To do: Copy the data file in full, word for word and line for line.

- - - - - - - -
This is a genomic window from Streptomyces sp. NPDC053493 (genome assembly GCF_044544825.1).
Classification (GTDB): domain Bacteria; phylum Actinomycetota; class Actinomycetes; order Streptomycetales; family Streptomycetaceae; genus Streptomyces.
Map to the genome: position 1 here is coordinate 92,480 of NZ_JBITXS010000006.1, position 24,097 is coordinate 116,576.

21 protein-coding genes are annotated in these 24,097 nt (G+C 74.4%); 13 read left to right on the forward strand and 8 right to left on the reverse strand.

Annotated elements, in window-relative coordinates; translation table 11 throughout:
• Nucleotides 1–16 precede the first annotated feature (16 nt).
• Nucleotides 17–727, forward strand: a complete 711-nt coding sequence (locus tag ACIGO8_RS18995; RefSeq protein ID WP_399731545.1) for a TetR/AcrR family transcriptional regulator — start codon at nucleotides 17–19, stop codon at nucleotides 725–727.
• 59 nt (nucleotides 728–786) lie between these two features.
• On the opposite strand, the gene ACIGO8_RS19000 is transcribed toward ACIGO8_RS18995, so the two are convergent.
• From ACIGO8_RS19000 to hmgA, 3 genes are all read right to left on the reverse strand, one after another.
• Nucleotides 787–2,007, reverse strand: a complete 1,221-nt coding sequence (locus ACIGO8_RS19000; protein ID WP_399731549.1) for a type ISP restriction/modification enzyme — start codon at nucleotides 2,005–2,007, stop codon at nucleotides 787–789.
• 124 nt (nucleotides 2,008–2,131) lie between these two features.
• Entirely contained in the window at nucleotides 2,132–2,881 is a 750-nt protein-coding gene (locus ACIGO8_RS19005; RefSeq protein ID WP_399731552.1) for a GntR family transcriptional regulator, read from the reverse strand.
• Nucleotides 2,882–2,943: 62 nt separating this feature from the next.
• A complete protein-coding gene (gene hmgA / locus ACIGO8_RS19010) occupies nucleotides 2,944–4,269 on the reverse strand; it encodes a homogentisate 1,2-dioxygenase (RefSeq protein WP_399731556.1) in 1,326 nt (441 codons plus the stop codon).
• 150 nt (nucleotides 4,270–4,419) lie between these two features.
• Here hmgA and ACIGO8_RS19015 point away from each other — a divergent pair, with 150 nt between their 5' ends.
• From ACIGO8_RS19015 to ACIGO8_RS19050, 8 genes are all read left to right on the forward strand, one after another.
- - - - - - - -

This is a genomic window from Streptomyces sp. NPDC053493 (genome assembly GCF_044544825.1).
Classification (GTDB): domain Bacteria; phylum Actinomycetota; class Actinomycetes; order Streptomycetales; family Streptomycetaceae; genus Streptomyces.
Map to the genome: position 1 here is coordinate 92,480 of NZ_JBITXS010000006.1, position 24,097 is coordinate 116,576.

21 protein-coding genes are annotated in these 24,097 nt (G+C 74.4%); 13 read left to right on the forward strand and 8 right to left on the reverse strand.

Annotated elements, in window-relative coordinates; translation table 11 throughout:
• Nucleotides 1–16 precede the first annotated feature (16 nt).
• Nucleotides 17–727, forward strand: a complete 711-nt coding sequence (locus tag ACIGO8_RS18995; RefSeq protein ID WP_399731545.1) for a TetR/AcrR family transcriptional regulator — start codon at nucleotides 17–19, stop codon at nucleotides 725–727.
• 59 nt (nucleotides 728–786) lie between these two features.
• On the opposite strand, the gene ACIGO8_RS19000 is transcribed toward ACIGO8_RS18995, so the two are convergent.
• From ACIGO8_RS19000 to hmgA, 3 genes are all read right to left on the reverse strand, one after another.
• Nucleotides 787–2,007, reverse strand: a complete 1,221-nt coding sequence (locus ACIGO8_RS19000; protein ID WP_399731549.1) for a type ISP restriction/modification enzyme — start codon at nucleotides 2,005–2,007, stop codon at nucleotides 787–789.
• 124 nt (nucleotides 2,008–2,131) lie between these two features.
• Entirely contained in the window at nucleotides 2,132–2,881 is a 750-nt protein-coding gene (locus ACIGO8_RS19005; RefSeq protein ID WP_399731552.1) for a GntR family transcriptional regulator, read from the reverse strand.
• Nucleotides 2,882–2,943: 62 nt separating this feature from the next.
• A complete protein-coding gene (gene hmgA / locus ACIGO8_RS19010) occupies nucleotides 2,944–4,269 on the reverse strand; it encodes a homogentisate 1,2-dioxygenase (RefSeq protein WP_399731556.1) in 1,326 nt (441 codons plus the stop codon).
• 150 nt (nucleotides 4,270–4,419) lie between these two features.
• Here hmgA and ACIGO8_RS19015 point away from each other — a divergent pair, with 150 nt between their 5' ends.
• From ACIGO8_RS19015 to ACIGO8_RS19050, 8 genes are all read left to right on the forward strand, one after another.